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With one third of the 2011 NRL regular season already in the books, some things have become obvious. The Dragons are still the team to beat, the Broncos and Storm are their early challengers, the Raiders are the shock strugglers and the Eels still can’t score points. But what is the key stat from your side compared to last year? What is a major factor in determining whether they are competing better or worse than last season?

Rather than get you to sift through thousands of numbers and averages, Stats Insider has done the job for you and presents each teams case. Today we present the ‘case’ for the eight top teams; the eight bottom teams on the ladder will appear tomorrow.

Currently 1st, 7-1 (2010 finish – Premiers)

Incredibly, the Dragons are an even better defensive unit this year, conceding 9.8 points a game compared to 11.8 last year. Also, they are making more metres (1448 from 1401) and significantly more offloads (14.4 from 10.6) – but the single biggest change for the premiers is the fact they are now potent on both sides of the ruck.

Last season they scored 48 tries on the left side of the field and just 21 on the right. They also scored 21 up the middle. Some 53 per cent of their tries were on the left edge and just 23 per cent on the right or middle. With Mark Gasnier back to his best the percentages now read 46 per cent left, 33 per cent right, 21 per cent middle.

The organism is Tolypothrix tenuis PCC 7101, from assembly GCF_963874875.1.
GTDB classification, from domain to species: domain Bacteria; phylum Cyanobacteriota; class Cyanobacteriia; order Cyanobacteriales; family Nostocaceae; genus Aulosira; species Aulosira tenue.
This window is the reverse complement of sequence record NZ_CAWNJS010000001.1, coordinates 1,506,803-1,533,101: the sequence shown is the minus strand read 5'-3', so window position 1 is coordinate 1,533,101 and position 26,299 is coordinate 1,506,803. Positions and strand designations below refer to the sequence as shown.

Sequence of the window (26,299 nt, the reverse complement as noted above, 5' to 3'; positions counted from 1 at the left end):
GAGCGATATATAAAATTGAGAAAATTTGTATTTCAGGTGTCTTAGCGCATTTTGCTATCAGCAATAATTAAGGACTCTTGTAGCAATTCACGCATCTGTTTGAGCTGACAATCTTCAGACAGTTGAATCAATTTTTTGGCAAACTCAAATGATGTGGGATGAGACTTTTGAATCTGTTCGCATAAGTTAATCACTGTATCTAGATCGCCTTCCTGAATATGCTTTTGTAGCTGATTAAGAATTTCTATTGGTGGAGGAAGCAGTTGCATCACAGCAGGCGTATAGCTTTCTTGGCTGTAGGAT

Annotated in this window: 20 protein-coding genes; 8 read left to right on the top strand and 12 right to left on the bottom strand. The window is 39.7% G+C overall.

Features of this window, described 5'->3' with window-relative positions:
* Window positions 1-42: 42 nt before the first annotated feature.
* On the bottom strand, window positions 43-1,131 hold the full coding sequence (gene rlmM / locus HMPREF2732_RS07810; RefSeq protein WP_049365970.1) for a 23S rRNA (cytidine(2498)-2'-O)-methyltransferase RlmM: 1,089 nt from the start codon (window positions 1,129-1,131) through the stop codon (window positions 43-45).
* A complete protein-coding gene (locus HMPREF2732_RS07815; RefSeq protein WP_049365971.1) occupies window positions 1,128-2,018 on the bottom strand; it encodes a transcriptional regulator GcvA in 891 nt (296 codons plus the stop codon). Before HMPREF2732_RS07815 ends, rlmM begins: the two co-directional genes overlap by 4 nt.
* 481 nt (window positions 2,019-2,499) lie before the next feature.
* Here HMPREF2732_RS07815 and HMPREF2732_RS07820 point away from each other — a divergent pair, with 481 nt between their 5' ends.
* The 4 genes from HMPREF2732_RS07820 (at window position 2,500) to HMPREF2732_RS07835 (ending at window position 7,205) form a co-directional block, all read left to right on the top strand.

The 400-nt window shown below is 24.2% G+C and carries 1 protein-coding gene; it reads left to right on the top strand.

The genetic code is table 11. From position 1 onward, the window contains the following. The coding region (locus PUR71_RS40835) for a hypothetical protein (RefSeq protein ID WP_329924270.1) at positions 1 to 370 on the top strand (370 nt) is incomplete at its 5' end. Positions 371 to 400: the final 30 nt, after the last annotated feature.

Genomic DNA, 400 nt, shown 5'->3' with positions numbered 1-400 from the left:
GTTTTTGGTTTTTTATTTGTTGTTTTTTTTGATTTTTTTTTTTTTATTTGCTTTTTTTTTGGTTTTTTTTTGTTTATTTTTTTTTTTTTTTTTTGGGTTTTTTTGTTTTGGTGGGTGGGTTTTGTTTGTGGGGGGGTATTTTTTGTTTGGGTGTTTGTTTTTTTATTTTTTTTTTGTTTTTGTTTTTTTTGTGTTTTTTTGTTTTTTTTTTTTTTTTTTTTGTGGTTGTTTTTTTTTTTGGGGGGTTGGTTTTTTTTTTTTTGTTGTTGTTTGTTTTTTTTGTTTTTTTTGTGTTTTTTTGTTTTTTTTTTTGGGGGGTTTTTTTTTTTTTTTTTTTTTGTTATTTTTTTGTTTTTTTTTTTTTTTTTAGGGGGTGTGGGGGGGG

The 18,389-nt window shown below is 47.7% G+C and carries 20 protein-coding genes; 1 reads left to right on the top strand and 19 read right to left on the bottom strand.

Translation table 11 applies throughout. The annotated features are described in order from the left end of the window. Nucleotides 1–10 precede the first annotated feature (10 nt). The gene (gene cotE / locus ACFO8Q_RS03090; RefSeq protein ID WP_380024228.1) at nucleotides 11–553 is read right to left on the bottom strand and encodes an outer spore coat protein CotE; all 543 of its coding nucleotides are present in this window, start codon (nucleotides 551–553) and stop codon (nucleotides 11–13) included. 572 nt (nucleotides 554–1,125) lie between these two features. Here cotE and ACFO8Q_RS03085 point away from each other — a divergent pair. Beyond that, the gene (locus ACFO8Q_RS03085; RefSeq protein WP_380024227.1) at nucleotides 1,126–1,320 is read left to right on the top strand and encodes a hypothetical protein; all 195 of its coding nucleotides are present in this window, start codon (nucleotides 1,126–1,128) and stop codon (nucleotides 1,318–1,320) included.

They have already scored the same number of right-edge tries through eight rounds that they tallied all season last year. Opposition teams must now contend with ‘champagne’ attack going both ways… a daunting prospect.

Currently 2nd, 7-1 (2010 finish – 10th)

It comes as no surprise to most who have watched the Broncos this season that defence has been their main improvement. The side has won seven matches in a row based on a brilliant defensive foundation. For a long period no team could score a try against them in the second half, such was their desire to tackle themselves to a standstill.

The raw numbers tell the story: In 2010 the Broncos conceded an average 22.3 points every week. So far in 2011 they are letting by just 10 points a match. That’s a difference of more than two converted tries a game. And last year they missed 37 tackles a game (second most) – this year that’s dropped to 27. No wonder they are a front-runner.